Making sense of Melayu
: an ethnographic study of primary school children in Brunei Darussalam

  • Shariza Wahyuna Shahrin

Student thesis: Doctoral Thesis (PhD)


This study examines how social relations in a school, and at home, shape primary school children’s understanding of Melayu (Malay) in Brunei Darussalam. Social relations, specifically the child-child, teacher-pupil, and parent-child relationships, are significant because they inform children’s notions of being Malay as well as uncover ideas that are taken for granted by adults. Concurrently, these relationships highlight the fundamental condition of intersubjectivity, as a form of human sociality.

The ethnographic fieldwork for the study took place at a state school between January 2016 until March 2017. While pupils are the main focus of the study, teachers, parents and guardians are also interviewed because of its usefulness in investigating their experiences when they were primary school children themselves in order to document the transformation of ideas due to changing historical circumstances. The methods used are mainly participant observation and interviews as well as casual conversations with both children and adults.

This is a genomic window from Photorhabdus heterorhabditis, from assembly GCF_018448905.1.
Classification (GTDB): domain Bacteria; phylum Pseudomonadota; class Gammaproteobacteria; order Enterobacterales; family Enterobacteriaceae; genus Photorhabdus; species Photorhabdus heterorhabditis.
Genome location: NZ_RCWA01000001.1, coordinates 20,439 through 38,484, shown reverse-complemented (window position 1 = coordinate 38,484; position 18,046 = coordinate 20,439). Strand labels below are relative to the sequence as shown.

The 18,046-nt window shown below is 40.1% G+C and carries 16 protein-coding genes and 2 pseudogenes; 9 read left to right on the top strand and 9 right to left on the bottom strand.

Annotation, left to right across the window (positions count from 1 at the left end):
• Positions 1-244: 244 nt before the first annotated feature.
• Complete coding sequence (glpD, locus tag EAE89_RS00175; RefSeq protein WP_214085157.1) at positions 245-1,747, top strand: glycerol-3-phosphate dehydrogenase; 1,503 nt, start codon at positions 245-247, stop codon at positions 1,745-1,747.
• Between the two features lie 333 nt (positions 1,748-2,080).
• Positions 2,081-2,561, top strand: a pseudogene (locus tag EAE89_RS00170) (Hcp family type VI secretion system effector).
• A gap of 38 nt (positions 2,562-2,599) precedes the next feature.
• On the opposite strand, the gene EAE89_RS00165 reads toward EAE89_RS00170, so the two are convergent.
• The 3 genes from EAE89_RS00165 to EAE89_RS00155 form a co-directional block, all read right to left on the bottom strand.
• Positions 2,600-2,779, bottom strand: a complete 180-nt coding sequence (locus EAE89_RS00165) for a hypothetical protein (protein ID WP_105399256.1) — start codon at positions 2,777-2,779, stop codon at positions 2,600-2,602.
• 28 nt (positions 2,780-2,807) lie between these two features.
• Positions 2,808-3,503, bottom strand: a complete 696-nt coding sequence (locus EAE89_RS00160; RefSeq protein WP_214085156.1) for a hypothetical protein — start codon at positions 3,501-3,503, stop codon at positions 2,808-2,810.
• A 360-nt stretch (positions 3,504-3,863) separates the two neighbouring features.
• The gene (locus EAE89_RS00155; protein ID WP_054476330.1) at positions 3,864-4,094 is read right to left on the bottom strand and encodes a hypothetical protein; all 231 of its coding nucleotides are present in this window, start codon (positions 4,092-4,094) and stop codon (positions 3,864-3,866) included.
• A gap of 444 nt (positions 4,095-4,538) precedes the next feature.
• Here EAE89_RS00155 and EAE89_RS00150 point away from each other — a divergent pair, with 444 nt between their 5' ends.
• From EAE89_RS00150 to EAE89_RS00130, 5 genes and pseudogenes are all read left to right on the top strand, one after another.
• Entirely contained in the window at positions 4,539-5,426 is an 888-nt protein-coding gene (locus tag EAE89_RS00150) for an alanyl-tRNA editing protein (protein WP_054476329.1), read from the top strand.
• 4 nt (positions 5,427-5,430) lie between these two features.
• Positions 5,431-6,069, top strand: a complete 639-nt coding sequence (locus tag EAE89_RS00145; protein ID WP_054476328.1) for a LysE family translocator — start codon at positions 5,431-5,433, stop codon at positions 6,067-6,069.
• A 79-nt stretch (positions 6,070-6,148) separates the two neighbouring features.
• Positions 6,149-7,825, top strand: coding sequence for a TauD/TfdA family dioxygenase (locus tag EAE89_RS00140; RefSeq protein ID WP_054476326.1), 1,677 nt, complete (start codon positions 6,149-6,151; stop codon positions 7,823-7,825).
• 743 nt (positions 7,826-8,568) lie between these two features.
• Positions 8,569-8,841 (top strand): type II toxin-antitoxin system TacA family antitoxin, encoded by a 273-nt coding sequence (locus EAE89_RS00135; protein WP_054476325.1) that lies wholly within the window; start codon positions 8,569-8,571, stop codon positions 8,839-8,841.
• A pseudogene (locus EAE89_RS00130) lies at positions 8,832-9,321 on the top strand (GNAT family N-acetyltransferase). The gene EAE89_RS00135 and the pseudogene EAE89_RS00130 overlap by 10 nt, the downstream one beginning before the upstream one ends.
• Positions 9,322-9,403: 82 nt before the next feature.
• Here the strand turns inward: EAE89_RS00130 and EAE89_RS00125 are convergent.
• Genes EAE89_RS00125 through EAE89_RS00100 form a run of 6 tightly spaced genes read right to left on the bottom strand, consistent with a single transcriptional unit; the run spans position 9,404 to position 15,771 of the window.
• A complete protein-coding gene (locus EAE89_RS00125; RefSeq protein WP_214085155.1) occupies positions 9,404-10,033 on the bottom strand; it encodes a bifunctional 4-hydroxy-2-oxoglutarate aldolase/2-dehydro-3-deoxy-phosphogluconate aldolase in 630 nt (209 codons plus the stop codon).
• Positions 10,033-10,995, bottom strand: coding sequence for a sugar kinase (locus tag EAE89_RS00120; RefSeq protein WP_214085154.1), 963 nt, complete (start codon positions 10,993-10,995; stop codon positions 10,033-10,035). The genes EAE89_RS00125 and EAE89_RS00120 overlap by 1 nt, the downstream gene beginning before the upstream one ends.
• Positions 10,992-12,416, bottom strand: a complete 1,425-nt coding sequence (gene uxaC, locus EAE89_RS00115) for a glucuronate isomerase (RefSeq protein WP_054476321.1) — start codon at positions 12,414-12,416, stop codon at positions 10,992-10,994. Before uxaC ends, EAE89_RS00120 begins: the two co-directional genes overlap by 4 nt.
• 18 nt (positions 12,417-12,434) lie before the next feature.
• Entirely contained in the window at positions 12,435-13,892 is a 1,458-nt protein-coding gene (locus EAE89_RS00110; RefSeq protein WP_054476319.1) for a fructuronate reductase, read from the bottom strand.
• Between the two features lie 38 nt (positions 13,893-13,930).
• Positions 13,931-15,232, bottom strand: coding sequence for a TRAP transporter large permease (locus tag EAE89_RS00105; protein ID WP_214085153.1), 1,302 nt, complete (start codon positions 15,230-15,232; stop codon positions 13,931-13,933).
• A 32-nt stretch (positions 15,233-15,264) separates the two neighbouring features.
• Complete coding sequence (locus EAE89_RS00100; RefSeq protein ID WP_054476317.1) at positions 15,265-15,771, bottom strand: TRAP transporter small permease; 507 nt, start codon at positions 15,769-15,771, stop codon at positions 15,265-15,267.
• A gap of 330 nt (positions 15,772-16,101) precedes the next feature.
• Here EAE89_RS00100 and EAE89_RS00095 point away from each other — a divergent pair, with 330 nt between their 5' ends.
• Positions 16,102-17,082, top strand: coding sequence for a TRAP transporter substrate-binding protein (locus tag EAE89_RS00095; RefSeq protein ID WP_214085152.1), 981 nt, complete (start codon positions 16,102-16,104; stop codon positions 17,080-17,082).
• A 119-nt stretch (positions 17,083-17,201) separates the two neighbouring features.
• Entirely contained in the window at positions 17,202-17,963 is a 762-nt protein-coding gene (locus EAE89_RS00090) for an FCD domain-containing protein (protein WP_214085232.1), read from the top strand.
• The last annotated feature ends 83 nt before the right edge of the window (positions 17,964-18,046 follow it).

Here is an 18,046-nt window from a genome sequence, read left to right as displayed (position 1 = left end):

From the data gathered, the major themes that form the research – and is tied together in the Bruneian context – is personhood, Malay, morality, and respect. Children come to understand the concept of Malay, and what it means to be a Brunei Malay Muslim person, through the different ideas and understandings of respect, which is inextricably linked with moral values and hierarchical relations, against a backdrop of state ideology and the Islamic religion. Consequently, what is significant is that children do not see themselves being born as a Malay person but that they eventually become Malay through their relationships with others. Therefore, I argue that the basis of all social interaction centres on respect since it figures powerfully in the maintenance and negotiation of social relationships. Overall, this study contributes to the current discourse on personhood and to the anthropological inquiry on the concept of respect.
Date of Award28 Jun 2021
Original languageEnglish
Awarding Institution
  • University of St Andrews
SupervisorChristina Toren (Supervisor)

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